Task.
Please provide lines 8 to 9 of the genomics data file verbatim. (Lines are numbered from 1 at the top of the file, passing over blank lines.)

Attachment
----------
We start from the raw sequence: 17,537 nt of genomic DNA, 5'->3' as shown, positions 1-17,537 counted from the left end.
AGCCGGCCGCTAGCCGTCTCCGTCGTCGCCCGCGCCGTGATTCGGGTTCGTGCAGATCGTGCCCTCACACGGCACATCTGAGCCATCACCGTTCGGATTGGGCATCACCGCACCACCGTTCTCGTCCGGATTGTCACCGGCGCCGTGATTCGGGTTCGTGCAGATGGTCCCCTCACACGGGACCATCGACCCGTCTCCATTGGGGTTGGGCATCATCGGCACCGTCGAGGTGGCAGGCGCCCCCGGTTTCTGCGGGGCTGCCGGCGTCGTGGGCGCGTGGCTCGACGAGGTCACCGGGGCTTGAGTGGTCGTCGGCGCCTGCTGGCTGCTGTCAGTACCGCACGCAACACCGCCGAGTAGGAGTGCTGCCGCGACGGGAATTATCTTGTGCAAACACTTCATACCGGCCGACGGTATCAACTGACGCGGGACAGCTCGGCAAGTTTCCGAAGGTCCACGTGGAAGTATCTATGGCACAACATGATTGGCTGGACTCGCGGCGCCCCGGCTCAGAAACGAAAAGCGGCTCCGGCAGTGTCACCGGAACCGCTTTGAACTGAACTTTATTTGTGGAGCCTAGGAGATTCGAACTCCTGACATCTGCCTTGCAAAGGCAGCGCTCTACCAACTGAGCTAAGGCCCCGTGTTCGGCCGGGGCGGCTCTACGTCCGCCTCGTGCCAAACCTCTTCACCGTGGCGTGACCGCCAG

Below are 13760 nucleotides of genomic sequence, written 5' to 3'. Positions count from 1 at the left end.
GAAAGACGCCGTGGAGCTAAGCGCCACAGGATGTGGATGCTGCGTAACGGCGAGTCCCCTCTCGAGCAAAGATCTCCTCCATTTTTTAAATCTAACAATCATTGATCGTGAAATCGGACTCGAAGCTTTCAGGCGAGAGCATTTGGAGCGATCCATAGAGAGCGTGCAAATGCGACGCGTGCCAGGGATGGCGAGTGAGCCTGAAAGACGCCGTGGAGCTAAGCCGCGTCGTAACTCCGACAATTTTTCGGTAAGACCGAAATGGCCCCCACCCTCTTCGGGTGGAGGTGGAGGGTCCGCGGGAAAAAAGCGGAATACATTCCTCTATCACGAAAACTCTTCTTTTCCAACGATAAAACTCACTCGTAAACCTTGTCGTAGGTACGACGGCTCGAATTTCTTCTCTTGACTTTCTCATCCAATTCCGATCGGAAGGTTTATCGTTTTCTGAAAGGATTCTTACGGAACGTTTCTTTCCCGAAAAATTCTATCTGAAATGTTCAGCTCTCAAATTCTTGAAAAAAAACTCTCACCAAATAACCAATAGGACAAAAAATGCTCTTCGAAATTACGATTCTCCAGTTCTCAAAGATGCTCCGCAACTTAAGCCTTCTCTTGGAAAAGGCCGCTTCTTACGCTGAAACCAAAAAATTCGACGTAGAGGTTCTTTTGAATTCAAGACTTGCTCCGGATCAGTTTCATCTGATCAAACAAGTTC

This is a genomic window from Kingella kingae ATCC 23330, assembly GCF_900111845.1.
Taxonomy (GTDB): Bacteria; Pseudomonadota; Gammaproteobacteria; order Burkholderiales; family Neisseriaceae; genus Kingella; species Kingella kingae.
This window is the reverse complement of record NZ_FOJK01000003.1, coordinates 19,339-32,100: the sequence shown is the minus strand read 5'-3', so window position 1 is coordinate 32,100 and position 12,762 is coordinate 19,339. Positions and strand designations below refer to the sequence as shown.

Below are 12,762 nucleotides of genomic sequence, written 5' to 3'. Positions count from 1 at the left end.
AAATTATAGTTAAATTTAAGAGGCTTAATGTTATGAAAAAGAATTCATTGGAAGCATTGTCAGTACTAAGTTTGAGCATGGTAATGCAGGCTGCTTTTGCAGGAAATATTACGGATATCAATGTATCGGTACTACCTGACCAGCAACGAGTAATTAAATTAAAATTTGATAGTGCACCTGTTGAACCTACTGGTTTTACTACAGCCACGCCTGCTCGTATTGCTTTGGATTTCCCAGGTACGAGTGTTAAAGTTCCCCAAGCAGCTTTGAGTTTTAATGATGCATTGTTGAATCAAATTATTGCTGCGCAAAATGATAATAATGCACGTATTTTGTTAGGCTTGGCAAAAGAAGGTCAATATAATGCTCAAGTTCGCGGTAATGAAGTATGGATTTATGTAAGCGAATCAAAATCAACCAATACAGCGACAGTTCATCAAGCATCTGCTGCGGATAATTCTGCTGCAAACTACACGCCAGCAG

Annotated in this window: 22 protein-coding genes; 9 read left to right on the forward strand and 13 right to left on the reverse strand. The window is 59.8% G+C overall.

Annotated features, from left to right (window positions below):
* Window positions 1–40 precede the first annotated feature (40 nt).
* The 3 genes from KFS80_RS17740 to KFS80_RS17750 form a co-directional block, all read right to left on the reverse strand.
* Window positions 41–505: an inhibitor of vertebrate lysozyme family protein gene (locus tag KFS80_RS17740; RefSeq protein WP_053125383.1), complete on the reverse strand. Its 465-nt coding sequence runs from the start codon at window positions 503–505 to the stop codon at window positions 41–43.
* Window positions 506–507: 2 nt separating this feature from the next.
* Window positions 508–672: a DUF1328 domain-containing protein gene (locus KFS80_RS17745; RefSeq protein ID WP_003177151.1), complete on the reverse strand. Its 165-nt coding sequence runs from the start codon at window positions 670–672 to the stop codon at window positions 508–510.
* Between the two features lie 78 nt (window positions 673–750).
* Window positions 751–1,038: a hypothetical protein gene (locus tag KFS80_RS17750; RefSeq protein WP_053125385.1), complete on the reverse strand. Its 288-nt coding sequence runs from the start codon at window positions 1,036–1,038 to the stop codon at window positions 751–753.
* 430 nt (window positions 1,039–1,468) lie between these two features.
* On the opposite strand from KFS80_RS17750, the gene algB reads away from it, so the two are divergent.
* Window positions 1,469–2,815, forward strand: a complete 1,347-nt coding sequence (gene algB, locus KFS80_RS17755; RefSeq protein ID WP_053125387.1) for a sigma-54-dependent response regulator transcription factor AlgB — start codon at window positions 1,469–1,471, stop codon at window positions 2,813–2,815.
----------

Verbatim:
Below are 12,762 nucleotides of genomic sequence, written 5' to 3'. Positions count from 1 at the left end.
AAATTATAGTTAAATTTAAGAGGCTTAATGTTATGAAAAAGAATTCATTGGAAGCATTGTCAGTACTAAGTTTGAGCATGGTAATGCAGGCTGCTTTTGCAGGAAATATTACGGATATCAATGTATCGGTACTACCTGACCAGCAACGAGTAATTAAATTAAAATTTGATAGTGCACCTGTTGAACCTACTGGTTTTACTACAGCCACGCCTGCTCGTATTGCTTTGGATTTCCCAGGTACGAGTGTTAAAGTTCCCCAAGCAGCTTTGAGTTTTAATGATGCATTGTTGAATCAAATTATTGCTGCGCAAAATGATAATAATGCACGTATTTTGTTAGGCTTGGCAAAAGAAGGTCAATATAATGCTCAAGTTCGCGGTAATGAAGTATGGATTTATGTAAGCGAATCAAAATCAACCAATACAGCGACAGTTCATCAAGCATCTGCTGCGGATAATTCTGCTGCAAACTACACGCCAGCAG